Parshas Beshalach

Rabbi Gidon Goldberg's picture

Dear Parents,
By the time you read this, I will be in Eretz Yisroel visiting nine seminaries that our students are either attending or are applying to. The trip allows to me to meet as a group with graduates of PHDS and NEAT and to hear about their successes in Eretz Yisroel. More important, our students are sought after in the seminaries of their choices but many of these seminaries have a 1:3 acceptance ratio and a little advocacy on their behalf is most helpful. I look forward to sharing with you highlights of my short visit to Israel in the next newsletter.

I would like to thank all those who attended our School Choice event sponsored by the school and hope that your advocacy for School Choice will “Raise The Cap.”

This week’s article is the closing parenting article by Mrs. Adina Soclof. In her article she discussed the works of Carol Dweck on the topic of “Growth Mindset”. This week our entire staff attended our in-house staff development workshop by Dr. Leslie Bogart on this topic. Growth Mindset suggests that everyone can grow as long as they are willing to pay the price through hard work and effort.

Help children tackle new challenges: Self-esteem comes from learning new skills and under-taking challenges. We all need to do things that we don’t like to do and things that don’t come naturally to us. Even pursuing our strengths can take hard work and effort. We can teach our children to tackle challenges by making sure that they are doing chores at home, volunteering in the community and taking responsibility for their schoolwork.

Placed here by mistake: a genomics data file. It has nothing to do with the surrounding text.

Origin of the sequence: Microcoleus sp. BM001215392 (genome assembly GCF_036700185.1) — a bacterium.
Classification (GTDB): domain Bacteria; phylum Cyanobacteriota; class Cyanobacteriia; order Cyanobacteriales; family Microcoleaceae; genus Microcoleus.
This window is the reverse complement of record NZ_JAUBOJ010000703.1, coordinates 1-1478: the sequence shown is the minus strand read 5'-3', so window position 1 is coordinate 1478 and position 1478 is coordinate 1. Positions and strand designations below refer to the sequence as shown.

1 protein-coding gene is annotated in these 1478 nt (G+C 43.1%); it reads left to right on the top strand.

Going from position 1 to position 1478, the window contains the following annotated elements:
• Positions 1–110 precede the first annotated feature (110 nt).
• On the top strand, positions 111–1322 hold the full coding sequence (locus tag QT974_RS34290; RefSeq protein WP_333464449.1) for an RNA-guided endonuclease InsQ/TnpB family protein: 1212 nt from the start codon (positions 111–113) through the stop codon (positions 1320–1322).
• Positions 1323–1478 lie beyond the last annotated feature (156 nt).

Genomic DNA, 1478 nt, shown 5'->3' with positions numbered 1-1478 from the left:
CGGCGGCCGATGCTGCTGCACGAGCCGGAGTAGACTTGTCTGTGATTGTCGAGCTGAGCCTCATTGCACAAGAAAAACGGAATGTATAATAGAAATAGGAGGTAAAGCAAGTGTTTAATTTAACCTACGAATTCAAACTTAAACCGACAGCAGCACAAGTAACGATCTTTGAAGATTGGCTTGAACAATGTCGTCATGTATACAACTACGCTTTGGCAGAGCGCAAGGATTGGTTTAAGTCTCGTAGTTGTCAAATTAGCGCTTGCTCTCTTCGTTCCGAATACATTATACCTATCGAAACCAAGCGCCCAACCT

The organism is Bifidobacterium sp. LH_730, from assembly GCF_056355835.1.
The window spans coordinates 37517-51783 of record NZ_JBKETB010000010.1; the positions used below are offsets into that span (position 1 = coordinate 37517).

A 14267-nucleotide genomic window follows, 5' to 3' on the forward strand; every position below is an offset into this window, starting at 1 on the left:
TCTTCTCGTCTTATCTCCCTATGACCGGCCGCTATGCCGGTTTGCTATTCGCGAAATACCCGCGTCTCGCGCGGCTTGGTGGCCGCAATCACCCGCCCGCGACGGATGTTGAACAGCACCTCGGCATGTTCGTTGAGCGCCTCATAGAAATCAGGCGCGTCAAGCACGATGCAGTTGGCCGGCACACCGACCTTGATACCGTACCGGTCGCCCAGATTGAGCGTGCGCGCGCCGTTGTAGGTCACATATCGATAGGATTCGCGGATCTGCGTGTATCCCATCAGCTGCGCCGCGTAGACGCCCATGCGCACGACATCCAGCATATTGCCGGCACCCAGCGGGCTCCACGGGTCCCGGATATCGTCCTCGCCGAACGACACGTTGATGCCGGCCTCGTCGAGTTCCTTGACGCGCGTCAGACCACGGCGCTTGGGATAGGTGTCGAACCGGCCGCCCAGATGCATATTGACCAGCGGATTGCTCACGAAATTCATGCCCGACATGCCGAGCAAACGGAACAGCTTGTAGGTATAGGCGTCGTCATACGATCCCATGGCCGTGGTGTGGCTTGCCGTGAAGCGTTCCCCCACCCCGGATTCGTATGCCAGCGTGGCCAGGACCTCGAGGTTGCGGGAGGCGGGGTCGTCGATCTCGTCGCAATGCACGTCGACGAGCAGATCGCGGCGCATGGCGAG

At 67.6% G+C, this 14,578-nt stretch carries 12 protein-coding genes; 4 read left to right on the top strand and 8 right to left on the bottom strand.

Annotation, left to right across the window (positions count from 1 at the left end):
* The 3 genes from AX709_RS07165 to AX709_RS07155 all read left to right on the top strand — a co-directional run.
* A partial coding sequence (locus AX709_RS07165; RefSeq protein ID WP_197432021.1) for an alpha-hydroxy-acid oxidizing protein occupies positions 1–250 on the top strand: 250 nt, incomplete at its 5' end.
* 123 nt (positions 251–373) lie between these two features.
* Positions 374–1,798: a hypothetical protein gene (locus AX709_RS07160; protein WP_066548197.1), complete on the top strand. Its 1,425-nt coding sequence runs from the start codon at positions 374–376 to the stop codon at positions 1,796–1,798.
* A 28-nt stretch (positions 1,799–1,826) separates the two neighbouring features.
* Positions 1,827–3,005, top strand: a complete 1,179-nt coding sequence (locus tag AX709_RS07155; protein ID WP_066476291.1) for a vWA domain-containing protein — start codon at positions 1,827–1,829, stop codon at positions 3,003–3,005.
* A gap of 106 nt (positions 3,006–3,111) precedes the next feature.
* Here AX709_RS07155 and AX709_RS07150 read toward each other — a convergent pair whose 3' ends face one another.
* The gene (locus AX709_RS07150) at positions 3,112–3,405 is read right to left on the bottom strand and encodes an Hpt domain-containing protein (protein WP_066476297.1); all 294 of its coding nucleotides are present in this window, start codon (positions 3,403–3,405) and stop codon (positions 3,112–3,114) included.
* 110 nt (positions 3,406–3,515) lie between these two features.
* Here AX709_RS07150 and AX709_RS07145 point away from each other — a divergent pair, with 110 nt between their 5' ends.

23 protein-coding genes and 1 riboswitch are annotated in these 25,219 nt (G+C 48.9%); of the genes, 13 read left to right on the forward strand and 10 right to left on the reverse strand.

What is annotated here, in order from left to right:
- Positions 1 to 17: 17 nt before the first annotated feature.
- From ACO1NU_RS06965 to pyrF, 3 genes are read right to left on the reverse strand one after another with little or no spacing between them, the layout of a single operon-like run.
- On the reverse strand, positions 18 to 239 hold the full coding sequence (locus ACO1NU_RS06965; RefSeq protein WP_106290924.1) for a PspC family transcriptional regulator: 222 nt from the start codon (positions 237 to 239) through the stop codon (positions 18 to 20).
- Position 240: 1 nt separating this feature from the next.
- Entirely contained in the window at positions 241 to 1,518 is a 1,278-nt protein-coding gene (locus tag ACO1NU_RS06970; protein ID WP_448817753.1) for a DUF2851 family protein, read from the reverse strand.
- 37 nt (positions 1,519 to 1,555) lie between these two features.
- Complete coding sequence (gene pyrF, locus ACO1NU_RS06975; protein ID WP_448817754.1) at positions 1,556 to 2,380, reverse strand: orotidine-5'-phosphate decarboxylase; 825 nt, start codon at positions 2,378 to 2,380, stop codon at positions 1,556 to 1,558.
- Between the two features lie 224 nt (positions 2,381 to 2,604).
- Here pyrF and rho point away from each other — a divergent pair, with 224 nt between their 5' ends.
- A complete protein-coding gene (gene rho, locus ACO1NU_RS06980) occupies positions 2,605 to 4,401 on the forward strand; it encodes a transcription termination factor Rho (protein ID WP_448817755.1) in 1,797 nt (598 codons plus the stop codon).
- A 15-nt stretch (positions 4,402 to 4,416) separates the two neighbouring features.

Role modeling also works. Talk about the challenges that you have and how you managed them. “I had a really challenging issue at work today. I pushed through, asked for help, and spent a few extra hours on it. It paid off; we dealt with it successfully!”
According to Carol Dweck, children who are praised for their effort and hard work will feel confident taking on more challenging work. So instead of telling your child, “You are so smart!” say, “Wow! You worked hard studying for your math test, you reviewed the problems several times, and studied with your friend. Looks like it paid off.”

Strengths are a lifelong pursuit: Not everyone will figure out their strengths right away. It might take a while. That’s what childhood is for. Encouraging children to take part in different extra-curricular activities (within your budget and time frame) is an important part of the process. Parents often get frustrated when children lose interest in karate, art, or tuba lessons, but those are clues. Encouraging kids to try different things without any strings attached will help you have happier and more confident kids.

Good Shabbos,
Rabbi Peretz Scheinerman